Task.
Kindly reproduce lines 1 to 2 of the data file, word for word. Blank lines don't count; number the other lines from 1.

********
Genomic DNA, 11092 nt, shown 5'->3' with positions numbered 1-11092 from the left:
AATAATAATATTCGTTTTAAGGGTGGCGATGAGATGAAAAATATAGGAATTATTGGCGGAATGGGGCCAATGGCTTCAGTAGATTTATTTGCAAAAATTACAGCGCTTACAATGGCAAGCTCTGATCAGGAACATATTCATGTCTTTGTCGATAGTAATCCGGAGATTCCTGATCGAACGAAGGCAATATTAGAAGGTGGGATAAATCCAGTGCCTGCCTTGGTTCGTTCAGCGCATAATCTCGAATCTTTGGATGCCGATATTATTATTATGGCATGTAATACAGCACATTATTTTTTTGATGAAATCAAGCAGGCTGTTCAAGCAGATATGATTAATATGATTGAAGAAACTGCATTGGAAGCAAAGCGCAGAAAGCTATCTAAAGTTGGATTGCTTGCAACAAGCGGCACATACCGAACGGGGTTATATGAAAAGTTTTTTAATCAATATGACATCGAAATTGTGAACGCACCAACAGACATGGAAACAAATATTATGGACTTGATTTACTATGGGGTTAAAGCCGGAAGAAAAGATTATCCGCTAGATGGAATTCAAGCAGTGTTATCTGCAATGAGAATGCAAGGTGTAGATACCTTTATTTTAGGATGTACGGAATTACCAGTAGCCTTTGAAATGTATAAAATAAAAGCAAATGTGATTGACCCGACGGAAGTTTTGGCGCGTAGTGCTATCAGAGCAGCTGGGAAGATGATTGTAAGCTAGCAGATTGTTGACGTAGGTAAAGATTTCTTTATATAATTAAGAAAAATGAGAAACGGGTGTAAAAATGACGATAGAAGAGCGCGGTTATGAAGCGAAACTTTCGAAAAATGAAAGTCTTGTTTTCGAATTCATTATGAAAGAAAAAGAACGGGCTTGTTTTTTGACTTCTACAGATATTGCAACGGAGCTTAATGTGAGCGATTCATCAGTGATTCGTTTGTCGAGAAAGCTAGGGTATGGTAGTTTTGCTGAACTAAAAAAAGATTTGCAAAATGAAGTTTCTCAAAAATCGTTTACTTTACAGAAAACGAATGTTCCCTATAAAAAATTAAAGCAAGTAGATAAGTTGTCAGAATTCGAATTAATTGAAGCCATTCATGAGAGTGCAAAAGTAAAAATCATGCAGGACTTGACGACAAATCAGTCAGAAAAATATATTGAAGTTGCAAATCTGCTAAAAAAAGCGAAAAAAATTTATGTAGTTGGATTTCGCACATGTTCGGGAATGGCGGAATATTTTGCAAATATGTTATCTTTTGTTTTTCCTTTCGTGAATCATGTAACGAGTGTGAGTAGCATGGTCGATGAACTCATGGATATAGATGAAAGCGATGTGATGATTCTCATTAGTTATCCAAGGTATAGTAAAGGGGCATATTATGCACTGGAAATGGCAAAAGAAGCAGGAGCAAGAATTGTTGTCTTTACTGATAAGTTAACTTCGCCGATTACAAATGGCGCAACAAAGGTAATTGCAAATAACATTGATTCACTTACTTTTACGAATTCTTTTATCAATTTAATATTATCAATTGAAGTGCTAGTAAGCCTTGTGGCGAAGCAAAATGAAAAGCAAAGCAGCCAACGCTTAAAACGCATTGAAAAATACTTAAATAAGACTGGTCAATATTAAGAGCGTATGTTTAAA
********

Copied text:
Genomic DNA, 11092 nt, shown 5'->3' with positions numbered 1-11092 from the left:
AATAATAATATTCGTTTTAAGGGTGGCGATGAGATGAAAAATATAGGAATTATTGGCGGAATGGGGCCAATGGCTTCAGTAGATTTATTTGCAAAAATTACAGCGCTTACAATGGCAAGCTCTGATCAGGAACATATTCATGTCTTTGTCGATAGTAATCCGGAGATTCCTGATCGAACGAAGGCAATATTAGAAGGTGGGATAAATCCAGTGCCTGCCTTGGTTCGTTCAGCGCATAATCTCGAATCTTTGGATGCCGATATTATTATTATGGCATGTAATACAGCACATTATTTTTTTGATGAAATCAAGCAGGCTGTTCAAGCAGATATGATTAATATGATTGAAGAAACTGCATTGGAAGCAAAGCGCAGAAAGCTATCTAAAGTTGGATTGCTTGCAACAAGCGGCACATACCGAACGGGGTTATATGAAAAGTTTTTTAATCAATATGACATCGAAATTGTGAACGCACCAACAGACATGGAAACAAATATTATGGACTTGATTTACTATGGGGTTAAAGCCGGAAGAAAAGATTATCCGCTAGATGGAATTCAAGCAGTGTTATCTGCAATGAGAATGCAAGGTGTAGATACCTTTATTTTAGGATGTACGGAATTACCAGTAGCCTTTGAAATGTATAAAATAAAAGCAAATGTGATTGACCCGACGGAAGTTTTGGCGCGTAGTGCTATCAGAGCAGCTGGGAAGATGATTGTAAGCTAGCAGATTGTTGACGTAGGTAAAGATTTCTTTATATAATTAAGAAAAATGAGAAACGGGTGTAAAAATGACGATAGAAGAGCGCGGTTATGAAGCGAAACTTTCGAAAAATGAAAGTCTTGTTTTCGAATTCATTATGAAAGAAAAAGAACGGGCTTGTTTTTTGACTTCTACAGATATTGCAACGGAGCTTAATGTGAGCGATTCATCAGTGATTCGTTTGTCGAGAAAGCTAGGGTATGGTAGTTTTGCTGAACTAAAAAAAGATTTGCAAAATGAAGTTTCTCAAAAATCGTTTACTTTACAGAAAACGAATGTTCCCTATAAAAAATTAAAGCAAGTAGATAAGTTGTCAGAATTCGAATTAATTGAAGCCATTCATGAGAGTGCAAAAGTAAAAATCATGCAGGACTTGACGACAAATCAGTCAGAAAAATATATTGAAGTTGCAAATCTGCTAAAAAAAGCGAAAAAAATTTATGTAGTTGGATTTCGCACATGTTCGGGAATGGCGGAATATTTTGCAAATATGTTATCTTTTGTTTTTCCTTTCGTGAATCATGTAACGAGTGTGAGTAGCATGGTCGATGAACTCATGGATATAGATGAAAGCGATGTGATGATTCTCATTAGTTATCCAAGGTATAGTAAAGGGGCATATTATGCACTGGAAATGGCAAAAGAAGCAGGAGCAAGAATTGTTGTCTTTACTGATAAGTTAACTTCGCCGATTACAAATGGCGCAACAAAGGTAATTGCAAATAACATTGATTCACTTACTTTTACGAATTCTTTTATCAATTTAATATTATCAATTGAAGTGCTAGTAAGCCTTGTGGCGAAGCAAAATGAAAAGCAAAGCAGCCAACGCTTAAAACGCATTGAAAAATACTTAAATAAGACTGGTCAATATTAAGAGCGTATGTTTAAA